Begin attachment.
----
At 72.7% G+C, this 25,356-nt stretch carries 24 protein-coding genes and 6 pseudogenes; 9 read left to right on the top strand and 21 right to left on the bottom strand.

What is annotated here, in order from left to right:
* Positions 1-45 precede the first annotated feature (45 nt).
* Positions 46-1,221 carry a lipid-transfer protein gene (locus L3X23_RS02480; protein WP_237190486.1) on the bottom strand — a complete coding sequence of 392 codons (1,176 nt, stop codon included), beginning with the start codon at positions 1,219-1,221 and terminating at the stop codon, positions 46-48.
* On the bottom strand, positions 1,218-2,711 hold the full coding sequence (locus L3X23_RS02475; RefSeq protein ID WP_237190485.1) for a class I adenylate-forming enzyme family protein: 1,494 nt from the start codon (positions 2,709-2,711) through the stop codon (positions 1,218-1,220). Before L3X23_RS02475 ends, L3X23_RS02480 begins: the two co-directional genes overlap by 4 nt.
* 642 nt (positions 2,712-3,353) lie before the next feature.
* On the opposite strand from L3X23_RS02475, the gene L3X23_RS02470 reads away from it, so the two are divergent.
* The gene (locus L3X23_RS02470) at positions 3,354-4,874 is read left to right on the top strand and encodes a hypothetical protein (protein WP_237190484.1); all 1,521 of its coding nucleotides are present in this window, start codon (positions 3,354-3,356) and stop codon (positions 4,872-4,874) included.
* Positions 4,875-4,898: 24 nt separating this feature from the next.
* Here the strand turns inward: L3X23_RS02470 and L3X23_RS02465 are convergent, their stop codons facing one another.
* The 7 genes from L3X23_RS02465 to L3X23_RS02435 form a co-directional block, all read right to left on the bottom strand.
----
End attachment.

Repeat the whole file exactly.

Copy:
At 72.7% G+C, this 25,356-nt stretch carries 24 protein-coding genes and 6 pseudogenes; 9 read left to right on the top strand and 21 right to left on the bottom strand.

What is annotated here, in order from left to right:
* Positions 1-45 precede the first annotated feature (45 nt).
* Positions 46-1,221 carry a lipid-transfer protein gene (locus L3X23_RS02480; protein WP_237190486.1) on the bottom strand — a complete coding sequence of 392 codons (1,176 nt, stop codon included), beginning with the start codon at positions 1,219-1,221 and terminating at the stop codon, positions 46-48.
* On the bottom strand, positions 1,218-2,711 hold the full coding sequence (locus L3X23_RS02475; RefSeq protein ID WP_237190485.1) for a class I adenylate-forming enzyme family protein: 1,494 nt from the start codon (positions 2,709-2,711) through the stop codon (positions 1,218-1,220). Before L3X23_RS02475 ends, L3X23_RS02480 begins: the two co-directional genes overlap by 4 nt.
* 642 nt (positions 2,712-3,353) lie before the next feature.
* On the opposite strand from L3X23_RS02475, the gene L3X23_RS02470 reads away from it, so the two are divergent.
* The gene (locus L3X23_RS02470) at positions 3,354-4,874 is read left to right on the top strand and encodes a hypothetical protein (protein WP_237190484.1); all 1,521 of its coding nucleotides are present in this window, start codon (positions 3,354-3,356) and stop codon (positions 4,872-4,874) included.
* Positions 4,875-4,898: 24 nt separating this feature from the next.
* Here the strand turns inward: L3X23_RS02470 and L3X23_RS02465 are convergent, their stop codons facing one another.
* The 7 genes from L3X23_RS02465 to L3X23_RS02435 form a co-directional block, all read right to left on the bottom strand.